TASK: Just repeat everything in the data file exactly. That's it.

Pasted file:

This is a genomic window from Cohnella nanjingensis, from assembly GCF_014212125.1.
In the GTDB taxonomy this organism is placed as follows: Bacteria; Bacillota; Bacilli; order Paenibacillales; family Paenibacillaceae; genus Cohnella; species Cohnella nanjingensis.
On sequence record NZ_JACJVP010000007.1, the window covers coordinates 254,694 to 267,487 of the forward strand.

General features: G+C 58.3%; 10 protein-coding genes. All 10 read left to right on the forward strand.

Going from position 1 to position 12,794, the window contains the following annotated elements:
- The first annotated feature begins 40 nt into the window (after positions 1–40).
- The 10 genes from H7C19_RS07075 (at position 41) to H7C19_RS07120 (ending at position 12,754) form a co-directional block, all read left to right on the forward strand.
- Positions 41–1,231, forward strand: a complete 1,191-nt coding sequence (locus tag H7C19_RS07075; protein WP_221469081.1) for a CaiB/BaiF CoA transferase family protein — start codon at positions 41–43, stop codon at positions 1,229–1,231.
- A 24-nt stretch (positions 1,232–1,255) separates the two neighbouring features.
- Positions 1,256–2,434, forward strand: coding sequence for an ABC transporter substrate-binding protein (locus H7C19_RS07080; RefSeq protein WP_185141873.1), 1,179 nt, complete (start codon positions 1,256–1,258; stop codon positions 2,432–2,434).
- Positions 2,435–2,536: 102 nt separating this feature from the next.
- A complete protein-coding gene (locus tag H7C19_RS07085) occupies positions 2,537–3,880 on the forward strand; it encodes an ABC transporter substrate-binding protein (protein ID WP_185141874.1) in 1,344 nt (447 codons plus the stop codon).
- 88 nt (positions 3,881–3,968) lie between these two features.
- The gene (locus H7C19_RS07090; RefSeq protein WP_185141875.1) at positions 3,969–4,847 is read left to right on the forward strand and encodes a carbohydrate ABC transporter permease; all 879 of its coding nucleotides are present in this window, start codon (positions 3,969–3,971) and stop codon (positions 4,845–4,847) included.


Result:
This is a genomic window from Cohnella nanjingensis, from assembly GCF_014212125.1.
In the GTDB taxonomy this organism is placed as follows: Bacteria; Bacillota; Bacilli; order Paenibacillales; family Paenibacillaceae; genus Cohnella; species Cohnella nanjingensis.
On sequence record NZ_JACJVP010000007.1, the window covers coordinates 254,694 to 267,487 of the forward strand.

General features: G+C 58.3%; 10 protein-coding genes. All 10 read left to right on the forward strand.

Going from position 1 to position 12,794, the window contains the following annotated elements:
- The first annotated feature begins 40 nt into the window (after positions 1–40).
- The 10 genes from H7C19_RS07075 (at position 41) to H7C19_RS07120 (ending at position 12,754) form a co-directional block, all read left to right on the forward strand.
- Positions 41–1,231, forward strand: a complete 1,191-nt coding sequence (locus tag H7C19_RS07075; protein WP_221469081.1) for a CaiB/BaiF CoA transferase family protein — start codon at positions 41–43, stop codon at positions 1,229–1,231.
- A 24-nt stretch (positions 1,232–1,255) separates the two neighbouring features.
- Positions 1,256–2,434, forward strand: coding sequence for an ABC transporter substrate-binding protein (locus H7C19_RS07080; RefSeq protein WP_185141873.1), 1,179 nt, complete (start codon positions 1,256–1,258; stop codon positions 2,432–2,434).
- Positions 2,435–2,536: 102 nt separating this feature from the next.
- A complete protein-coding gene (locus tag H7C19_RS07085) occupies positions 2,537–3,880 on the forward strand; it encodes an ABC transporter substrate-binding protein (protein ID WP_185141874.1) in 1,344 nt (447 codons plus the stop codon).
- 88 nt (positions 3,881–3,968) lie between these two features.
- The gene (locus H7C19_RS07090; RefSeq protein WP_185141875.1) at positions 3,969–4,847 is read left to right on the forward strand and encodes a carbohydrate ABC transporter permease; all 879 of its coding nucleotides are present in this window, start codon (positions 3,969–3,971) and stop codon (positions 4,845–4,847) included.